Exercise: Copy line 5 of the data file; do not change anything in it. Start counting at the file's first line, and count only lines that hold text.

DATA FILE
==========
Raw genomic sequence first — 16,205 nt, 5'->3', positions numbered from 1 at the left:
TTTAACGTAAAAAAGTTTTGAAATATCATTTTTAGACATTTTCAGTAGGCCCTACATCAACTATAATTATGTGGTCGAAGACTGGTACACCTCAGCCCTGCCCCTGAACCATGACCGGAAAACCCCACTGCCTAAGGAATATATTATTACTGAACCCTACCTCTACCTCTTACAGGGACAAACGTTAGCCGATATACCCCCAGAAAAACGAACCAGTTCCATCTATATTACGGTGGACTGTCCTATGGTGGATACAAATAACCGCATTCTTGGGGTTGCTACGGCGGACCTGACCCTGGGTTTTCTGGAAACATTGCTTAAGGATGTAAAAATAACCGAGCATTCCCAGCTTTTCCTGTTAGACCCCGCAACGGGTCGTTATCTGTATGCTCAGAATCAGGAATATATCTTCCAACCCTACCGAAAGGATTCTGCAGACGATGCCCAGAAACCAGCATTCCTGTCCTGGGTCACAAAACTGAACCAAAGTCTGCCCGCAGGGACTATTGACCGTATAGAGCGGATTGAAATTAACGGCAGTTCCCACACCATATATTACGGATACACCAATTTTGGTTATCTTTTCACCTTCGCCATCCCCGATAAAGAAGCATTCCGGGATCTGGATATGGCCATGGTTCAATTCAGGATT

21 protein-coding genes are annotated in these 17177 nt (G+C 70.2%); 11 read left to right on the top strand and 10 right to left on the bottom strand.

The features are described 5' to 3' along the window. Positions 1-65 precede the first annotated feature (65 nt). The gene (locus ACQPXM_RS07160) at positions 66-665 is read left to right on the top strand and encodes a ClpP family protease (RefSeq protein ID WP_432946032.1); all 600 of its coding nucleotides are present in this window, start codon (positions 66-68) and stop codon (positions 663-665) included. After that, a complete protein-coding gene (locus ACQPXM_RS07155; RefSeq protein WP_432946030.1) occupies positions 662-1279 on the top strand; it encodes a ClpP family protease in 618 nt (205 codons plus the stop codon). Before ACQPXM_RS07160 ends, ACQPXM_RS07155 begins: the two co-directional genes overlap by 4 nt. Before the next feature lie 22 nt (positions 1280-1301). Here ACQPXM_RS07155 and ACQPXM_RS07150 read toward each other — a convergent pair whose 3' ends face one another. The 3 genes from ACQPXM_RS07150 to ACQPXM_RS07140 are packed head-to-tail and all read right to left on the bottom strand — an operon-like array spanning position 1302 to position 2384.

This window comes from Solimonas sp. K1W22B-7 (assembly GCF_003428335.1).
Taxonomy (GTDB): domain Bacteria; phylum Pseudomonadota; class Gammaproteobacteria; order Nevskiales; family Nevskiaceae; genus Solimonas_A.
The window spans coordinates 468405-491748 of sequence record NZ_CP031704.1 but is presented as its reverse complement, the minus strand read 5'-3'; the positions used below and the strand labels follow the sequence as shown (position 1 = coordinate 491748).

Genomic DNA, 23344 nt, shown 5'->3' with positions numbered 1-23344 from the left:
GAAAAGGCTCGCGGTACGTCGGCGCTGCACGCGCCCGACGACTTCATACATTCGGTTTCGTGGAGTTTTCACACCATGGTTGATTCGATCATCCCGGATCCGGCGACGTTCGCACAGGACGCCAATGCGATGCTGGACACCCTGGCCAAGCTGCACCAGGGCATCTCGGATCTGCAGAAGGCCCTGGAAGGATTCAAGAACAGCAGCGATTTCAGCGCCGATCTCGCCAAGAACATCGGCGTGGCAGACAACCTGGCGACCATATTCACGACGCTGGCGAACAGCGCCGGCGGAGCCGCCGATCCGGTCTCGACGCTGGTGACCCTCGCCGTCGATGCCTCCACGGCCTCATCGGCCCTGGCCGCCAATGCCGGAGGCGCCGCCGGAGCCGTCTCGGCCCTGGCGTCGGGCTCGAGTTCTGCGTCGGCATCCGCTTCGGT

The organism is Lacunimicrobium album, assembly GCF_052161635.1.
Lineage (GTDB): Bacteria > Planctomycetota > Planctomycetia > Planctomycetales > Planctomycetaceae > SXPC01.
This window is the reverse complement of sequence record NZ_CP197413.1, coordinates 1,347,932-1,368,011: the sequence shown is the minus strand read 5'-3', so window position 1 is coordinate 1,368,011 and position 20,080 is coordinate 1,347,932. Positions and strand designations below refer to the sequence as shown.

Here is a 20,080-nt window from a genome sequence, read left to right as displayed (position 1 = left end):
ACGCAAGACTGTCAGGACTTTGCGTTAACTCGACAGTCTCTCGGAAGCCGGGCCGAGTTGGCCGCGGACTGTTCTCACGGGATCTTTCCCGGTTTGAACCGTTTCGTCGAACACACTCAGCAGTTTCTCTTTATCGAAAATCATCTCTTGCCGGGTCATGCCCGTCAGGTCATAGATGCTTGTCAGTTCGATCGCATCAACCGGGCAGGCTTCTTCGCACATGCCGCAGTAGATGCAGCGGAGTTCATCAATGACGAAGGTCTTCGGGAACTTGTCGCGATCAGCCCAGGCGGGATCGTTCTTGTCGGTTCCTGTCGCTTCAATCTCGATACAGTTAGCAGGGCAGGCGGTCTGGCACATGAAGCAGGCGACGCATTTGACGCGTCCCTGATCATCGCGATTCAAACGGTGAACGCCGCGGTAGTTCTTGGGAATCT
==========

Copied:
This window comes from Solimonas sp. K1W22B-7 (assembly GCF_003428335.1).